Things You Should Know: A Collection of Stories


Product Details

$15.99  $14.87
Harper Perennial
Publish Date
5.3 X 8.02 X 0.55 inches | 0.37 pounds

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About the Author

A.M. Homes is the author of the novels The End of Alice, In a Country of Mothers, and Jack, as well as the short-story collection The Safety of Objects and the artist's book Appendix A. Her fiction has been translated into eight languages, and she is the recipient of numerous awards, including a Guggenheim Fellowship and a National endowment for the Arts Fellowship. Her fiction and nonfiction appear in magazines such as The New Yorker and Artforum, among others, and she is a contributing editor at Vanity Fair, Mirabella, Bomb, Blind Spot, and Story. She teaches in the writing programs at Columbia University and The New School and lives in New York City.


"A.M. Homes never plays it safe and it begins to look as if she can do almost anything."--Michael Cunningham
"A. M. Homes is certainly among the most important young writers working now"--Robert Stone
Haunting, disturbing, often radiantly intense, these protean stories change shape as if they are made of fire.--Andrea Barrett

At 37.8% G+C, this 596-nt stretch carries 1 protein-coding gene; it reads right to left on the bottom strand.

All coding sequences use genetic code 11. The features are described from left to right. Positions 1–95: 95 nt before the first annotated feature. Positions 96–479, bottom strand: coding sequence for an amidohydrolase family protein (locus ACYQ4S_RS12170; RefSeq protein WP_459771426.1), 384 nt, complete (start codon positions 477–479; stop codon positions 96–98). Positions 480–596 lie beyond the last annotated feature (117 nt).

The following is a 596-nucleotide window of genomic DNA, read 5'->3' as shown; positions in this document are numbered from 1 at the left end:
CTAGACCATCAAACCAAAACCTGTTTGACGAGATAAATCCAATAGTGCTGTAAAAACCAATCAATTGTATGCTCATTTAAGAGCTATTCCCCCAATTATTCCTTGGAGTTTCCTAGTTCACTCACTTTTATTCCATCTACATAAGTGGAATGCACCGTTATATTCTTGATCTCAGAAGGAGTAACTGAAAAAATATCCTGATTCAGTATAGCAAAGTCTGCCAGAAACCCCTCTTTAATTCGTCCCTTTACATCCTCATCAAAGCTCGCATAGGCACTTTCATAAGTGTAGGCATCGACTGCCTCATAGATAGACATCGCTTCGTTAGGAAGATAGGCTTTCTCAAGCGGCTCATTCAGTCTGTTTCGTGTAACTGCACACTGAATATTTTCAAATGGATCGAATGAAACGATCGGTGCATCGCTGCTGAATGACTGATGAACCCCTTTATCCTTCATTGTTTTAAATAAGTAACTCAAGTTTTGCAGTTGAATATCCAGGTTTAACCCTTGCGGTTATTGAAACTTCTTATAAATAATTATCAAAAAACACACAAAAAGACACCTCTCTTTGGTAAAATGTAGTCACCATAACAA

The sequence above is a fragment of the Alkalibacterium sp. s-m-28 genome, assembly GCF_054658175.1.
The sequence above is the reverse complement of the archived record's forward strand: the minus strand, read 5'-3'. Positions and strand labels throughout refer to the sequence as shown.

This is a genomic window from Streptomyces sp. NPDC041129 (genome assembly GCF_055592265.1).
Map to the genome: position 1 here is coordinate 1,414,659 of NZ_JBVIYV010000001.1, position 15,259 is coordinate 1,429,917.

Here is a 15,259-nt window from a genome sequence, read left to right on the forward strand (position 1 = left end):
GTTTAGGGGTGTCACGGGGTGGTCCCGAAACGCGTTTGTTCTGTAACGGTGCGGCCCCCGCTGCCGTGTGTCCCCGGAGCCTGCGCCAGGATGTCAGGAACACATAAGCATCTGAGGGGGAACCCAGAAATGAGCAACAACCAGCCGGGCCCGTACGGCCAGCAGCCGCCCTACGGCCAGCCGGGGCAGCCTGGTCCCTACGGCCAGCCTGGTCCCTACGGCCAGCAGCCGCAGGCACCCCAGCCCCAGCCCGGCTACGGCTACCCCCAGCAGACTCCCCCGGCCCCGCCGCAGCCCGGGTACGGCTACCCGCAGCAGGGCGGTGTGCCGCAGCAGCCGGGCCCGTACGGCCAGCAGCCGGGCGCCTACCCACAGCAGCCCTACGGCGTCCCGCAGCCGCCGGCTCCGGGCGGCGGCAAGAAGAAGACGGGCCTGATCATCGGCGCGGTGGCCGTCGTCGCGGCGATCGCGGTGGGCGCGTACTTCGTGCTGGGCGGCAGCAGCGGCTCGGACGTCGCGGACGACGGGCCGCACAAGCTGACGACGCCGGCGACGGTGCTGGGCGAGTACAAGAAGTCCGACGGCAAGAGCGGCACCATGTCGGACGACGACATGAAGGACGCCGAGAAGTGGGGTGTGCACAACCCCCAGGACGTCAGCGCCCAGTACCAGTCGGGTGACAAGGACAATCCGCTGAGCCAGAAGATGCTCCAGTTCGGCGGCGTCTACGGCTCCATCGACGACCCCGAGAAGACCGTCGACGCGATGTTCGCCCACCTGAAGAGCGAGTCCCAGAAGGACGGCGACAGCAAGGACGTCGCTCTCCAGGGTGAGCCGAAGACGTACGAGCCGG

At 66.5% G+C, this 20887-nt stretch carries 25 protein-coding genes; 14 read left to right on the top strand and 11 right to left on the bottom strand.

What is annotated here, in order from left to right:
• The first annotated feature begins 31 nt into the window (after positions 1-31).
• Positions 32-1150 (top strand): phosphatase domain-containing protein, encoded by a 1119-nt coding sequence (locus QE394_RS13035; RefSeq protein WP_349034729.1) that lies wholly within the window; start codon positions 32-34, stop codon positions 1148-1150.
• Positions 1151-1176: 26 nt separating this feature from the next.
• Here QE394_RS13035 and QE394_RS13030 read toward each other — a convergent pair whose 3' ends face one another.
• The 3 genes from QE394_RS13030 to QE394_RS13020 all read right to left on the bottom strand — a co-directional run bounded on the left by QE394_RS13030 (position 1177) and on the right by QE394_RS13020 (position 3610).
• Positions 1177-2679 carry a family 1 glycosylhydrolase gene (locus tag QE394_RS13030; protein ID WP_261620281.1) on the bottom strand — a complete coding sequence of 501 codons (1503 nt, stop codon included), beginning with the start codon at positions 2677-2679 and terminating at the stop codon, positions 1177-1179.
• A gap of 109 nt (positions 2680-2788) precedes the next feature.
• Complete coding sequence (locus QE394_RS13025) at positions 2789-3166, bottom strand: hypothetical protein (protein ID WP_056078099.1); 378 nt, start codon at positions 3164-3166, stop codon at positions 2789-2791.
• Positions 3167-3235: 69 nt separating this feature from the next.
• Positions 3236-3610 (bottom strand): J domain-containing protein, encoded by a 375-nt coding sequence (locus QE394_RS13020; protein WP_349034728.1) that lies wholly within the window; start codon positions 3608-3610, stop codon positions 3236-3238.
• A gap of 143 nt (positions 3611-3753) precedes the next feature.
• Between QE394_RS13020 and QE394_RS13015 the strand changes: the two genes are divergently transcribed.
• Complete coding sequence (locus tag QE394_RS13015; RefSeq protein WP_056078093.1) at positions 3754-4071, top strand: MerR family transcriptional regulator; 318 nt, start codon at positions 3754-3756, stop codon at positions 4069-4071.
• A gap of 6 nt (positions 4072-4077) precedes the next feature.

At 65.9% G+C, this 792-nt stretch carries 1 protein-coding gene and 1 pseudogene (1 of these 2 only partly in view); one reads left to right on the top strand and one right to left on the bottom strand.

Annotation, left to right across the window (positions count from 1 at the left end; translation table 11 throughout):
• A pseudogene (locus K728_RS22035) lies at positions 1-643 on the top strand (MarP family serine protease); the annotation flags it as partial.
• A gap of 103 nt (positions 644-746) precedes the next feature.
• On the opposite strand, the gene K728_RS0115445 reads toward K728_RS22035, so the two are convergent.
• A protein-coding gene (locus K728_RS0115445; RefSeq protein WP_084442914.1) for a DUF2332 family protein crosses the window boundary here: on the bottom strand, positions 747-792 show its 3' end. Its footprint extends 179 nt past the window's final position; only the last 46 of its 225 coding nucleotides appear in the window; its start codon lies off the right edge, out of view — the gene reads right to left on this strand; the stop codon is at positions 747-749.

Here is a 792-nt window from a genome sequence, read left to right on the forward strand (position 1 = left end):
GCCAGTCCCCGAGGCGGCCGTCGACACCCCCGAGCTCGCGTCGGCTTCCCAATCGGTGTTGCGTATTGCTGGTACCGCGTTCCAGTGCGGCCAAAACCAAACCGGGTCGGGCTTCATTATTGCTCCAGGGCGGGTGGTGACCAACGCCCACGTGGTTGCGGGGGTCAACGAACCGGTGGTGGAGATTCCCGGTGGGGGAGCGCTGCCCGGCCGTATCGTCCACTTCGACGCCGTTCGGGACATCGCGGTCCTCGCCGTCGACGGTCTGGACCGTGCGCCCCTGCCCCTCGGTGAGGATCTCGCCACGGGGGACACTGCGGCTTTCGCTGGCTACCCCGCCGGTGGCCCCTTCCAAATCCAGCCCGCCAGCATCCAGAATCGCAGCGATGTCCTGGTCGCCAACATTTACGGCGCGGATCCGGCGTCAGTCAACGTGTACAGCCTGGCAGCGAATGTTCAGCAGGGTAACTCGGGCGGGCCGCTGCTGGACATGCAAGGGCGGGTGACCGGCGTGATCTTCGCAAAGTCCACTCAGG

"Haunting, disturbing, often radiantly intense, these protean stories change shape as if they are made of fire. They are on the side of things lost, they are pushed by the emergency of our lives--yet in the dazzle of their language there is a wonderful stillness, and consolation."--Andrea Barrett
"A savagely funny read, both unnerving and irresistible."--Richard Price
"Here Homes approaches the art of the great absurdists. Strangeness becomes a revealing back entrance into the human condition of our day."--New York Times Book Review
"A lavishly imagintive story collection... with high drama and killer comic dialogue....Twelve years after the release of THE SAFETY OF OBJECTS, Homes' return to short fiction is a gift."--Entertainment Weekly
"Perversely hilarious yet also poignant, this collection finds Homes at her creepiest, but most chilling is how much one begins to identify with her characters' sense of alienation."--Vogue
"In several of the stories Homes creates characters whose conflicts are believable and affecting, whose progress toward limited resolution engages our attention, whose emotions intensify as the story progresses, and who do not live in airless self-absorption but have some connection to the world.... These tales are realistic and psychologically astute."--Boston Globe